(If you’ve come to this from Twitter, I’m just testing my new Twitter WP plugin with this article)
In the article, 11 of the great and the good offer their thoughts on essentially the same thing as I was thinking about in my post: how to use research to create something you think is better than if you hadn’t done any.
The opinions offered are mostly about qualitative research, whereas I was focussing on quantitative in the form of multi-variate testing. However, I was surprised that the role of hypothesis was given very little consideration. In fact almost all seemed to ignore it altogether.
For example, Tobias Komischke’s statement that sums up the problem to avoid: “There’s nothing worse for a UX professional than standing in front of an empty, white wall“. But rather than concluding that the designer can avoid this scenario by having a design hypothesis (preferably based on research) before standing in front of the wall in the first place, he says:
“I just start with the first design alternative that comes to mind: think brainstorming with a pencil. Don’t constrain yourself, just sketch out as many ideas as you have. You can eliminate those that don’t make sense later. If you can show many design alternatives to your stakeholders, they can identify the good and not-so-good characteristics of each of them.”
Tobias isn’t talking about a situation in which no research has been done yet, so how can he be sure that his unconstrained (and why unconstrained?) ideas aren’t just his own opinion? What’s it going to be based on? Worse, how can stakeholders then “identify the good and not-so-good characteristics of each of them”? Isn’t that what a UX designer is supposed to help them do? On the strength of his opinions, I’m not going to be hiring Tobias any time soon!
Most of the other prescriptions offered by others in the article talk about the benefits of different types of research, and what the practice of good research must do in the general. This is all good, but sadly rather irrelevant to Tobias’s “white wall” problem. Doing research is easy – it’s what you do with the results that’s hard.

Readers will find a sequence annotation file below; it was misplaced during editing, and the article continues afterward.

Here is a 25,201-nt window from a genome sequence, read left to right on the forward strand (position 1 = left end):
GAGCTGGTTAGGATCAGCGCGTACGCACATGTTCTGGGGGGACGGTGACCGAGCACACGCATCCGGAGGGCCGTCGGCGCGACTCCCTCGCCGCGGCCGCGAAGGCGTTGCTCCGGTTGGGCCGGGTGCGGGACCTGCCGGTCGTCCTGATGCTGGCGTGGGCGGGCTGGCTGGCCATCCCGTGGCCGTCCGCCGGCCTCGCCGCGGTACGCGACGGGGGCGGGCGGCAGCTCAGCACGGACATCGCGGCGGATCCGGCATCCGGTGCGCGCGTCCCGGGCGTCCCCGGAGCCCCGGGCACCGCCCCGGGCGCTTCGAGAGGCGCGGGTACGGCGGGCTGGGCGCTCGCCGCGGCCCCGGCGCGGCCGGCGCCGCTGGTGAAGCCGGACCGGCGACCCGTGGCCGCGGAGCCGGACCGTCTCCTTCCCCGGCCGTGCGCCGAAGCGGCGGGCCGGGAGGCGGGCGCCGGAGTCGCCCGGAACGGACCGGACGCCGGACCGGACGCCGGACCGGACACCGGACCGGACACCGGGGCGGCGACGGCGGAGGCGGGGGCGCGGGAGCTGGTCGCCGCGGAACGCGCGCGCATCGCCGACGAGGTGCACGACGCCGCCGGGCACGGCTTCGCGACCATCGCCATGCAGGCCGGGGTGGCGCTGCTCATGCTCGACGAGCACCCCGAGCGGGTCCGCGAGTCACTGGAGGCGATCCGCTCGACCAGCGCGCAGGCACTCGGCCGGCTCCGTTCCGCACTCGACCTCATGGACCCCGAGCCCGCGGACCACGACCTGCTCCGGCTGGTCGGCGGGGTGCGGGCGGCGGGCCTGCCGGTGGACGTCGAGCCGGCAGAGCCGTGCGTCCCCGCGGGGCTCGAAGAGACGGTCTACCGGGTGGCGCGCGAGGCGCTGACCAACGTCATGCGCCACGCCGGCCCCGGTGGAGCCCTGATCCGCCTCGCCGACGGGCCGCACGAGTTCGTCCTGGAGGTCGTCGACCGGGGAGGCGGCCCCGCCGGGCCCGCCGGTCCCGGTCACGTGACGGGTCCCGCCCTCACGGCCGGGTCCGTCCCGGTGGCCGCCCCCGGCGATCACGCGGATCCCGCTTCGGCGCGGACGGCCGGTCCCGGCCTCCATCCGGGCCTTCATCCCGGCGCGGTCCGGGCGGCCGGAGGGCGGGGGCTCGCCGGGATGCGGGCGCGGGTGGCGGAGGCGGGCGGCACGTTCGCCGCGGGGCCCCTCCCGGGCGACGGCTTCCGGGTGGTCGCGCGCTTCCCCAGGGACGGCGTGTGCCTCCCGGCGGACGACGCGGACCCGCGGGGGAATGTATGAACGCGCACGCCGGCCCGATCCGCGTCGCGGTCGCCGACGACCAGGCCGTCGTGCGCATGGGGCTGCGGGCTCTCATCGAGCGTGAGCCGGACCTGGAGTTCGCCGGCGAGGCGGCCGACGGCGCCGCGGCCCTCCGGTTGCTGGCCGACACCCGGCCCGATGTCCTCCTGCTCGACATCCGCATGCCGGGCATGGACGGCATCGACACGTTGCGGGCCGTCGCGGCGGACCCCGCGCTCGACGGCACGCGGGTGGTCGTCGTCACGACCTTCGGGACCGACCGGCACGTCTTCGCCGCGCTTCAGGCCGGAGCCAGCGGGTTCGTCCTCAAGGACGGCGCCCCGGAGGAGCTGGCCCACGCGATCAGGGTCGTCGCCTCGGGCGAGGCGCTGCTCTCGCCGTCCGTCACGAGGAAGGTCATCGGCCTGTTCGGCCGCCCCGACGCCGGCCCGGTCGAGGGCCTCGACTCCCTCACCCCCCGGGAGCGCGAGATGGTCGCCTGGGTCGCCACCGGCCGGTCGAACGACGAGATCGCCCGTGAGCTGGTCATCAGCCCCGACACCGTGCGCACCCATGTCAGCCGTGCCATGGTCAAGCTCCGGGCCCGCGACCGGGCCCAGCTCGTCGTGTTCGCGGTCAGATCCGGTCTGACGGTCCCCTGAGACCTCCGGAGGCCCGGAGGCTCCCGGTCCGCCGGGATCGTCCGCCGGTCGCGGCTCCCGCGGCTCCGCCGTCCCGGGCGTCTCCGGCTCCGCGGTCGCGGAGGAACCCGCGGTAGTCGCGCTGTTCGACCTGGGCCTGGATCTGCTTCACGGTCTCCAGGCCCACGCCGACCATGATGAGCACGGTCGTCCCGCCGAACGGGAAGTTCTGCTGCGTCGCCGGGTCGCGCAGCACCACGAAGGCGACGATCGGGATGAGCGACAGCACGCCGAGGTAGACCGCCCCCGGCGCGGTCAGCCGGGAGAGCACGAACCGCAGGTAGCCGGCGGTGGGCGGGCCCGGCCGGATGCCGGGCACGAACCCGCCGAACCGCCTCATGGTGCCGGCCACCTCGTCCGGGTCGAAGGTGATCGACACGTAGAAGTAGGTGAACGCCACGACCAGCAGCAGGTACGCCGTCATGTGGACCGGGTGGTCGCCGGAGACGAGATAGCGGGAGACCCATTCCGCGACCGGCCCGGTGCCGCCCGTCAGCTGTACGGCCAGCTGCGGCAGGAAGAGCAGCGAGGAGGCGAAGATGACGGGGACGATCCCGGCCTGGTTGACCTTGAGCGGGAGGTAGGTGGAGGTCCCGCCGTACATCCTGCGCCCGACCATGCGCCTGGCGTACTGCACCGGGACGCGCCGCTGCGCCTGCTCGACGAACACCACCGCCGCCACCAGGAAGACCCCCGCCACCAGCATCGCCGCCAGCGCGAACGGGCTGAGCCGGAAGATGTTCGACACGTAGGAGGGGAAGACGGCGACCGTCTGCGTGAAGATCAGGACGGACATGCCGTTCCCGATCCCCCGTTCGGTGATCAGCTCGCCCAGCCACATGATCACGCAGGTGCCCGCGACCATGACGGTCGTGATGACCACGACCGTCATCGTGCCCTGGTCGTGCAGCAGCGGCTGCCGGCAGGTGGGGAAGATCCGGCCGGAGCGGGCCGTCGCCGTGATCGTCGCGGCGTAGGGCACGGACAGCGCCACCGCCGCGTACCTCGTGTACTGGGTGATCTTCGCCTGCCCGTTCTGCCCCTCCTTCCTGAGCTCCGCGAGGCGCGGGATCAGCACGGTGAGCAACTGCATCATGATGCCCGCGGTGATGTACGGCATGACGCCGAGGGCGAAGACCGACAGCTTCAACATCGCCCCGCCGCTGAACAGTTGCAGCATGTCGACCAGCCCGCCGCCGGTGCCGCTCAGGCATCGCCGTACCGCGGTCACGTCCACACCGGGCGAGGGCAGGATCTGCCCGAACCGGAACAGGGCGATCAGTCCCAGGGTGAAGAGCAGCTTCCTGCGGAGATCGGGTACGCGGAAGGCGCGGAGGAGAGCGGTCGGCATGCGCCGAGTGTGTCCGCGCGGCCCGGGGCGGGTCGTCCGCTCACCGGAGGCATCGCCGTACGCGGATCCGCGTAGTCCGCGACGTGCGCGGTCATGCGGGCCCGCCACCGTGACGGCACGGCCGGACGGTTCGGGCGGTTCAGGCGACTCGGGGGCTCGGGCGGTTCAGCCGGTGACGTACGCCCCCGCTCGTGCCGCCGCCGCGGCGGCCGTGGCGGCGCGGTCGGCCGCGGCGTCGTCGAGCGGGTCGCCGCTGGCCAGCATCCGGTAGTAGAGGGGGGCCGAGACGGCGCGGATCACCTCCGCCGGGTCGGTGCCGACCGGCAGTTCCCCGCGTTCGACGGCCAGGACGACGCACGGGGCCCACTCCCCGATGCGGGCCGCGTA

When it comes to offering advice on how to avoid the “white wall”, most have nothing to say, or descend to meaningless hand-waving: Adrian Howard’s “feedback loops”, Leo Frishberg’s “mapping a taxonomy”. Whitney Quesenbery starts with the laziest answer possible: telling readers to just read some books on the subject! But to her credit, she later hand-waves with the best of them like a true consultant.
Somewhere in the middle is Leo Frishberg, who describes a promising start, only to fizzle out at the end. He says he uses research to construct what is essentially a scenario-cum-persona. The “bridge” then appears from this as a “goal” (here from a persona-like construction describing somebody who needs to produce financial reports):
“Produce ad hoc or customer-specific reports—from scratch and by combining elements of existing reports—without having to go through Engineering.”
But given such a goal, isn’t the designer still staring at Tobias’s “white wall”? What hypothetical thing(s) do we hold true about the user’s motivations, their desires or their problems in using the interface? These things need to dictate whether they should see a sliding panel, have a long scrolling page, use voice input or command-line, etc. What is the direction we need to follow, then subsequently test? To this end, it would be better to have an hypothesis in this case like:
“Users hate creating reports by navigating through lists of elements. Constructing reports using natural language allows them to concentrate on the output of the report rather than their construction.”
Such an hypothesis may well be wrong. The resulting UI may be too unfamiliar, technically impractical, or have another problems. But it provides a design direction that can then be followed and tested (preferably according the outline in my earlier blog post).
The only person who has anything tangible to say in terms of actually bridging the gap into the activity of design itself seems to be Dana Chisnell at the end of the article. In her Step d. of “process for bridging research into design” she says that the team should, after discussing what was observed during a research session,
“… develop theories about what to do to solve the observed issues, creating a design direction that the team can then prototype and test. And the cycle starts again.”
It would have been nice of her to give an actual example of a “design direction” like I did above, but I’ll give her the benefit of the doubt on that.
So, 11 luminaries, 1 decent piece of practical advice for those staring at the blank wall while their heads are spinning with research findings.
If that’s a measure of the vitality of practice in the field of user experience design today, then I might consider coming out like Ryan Carson!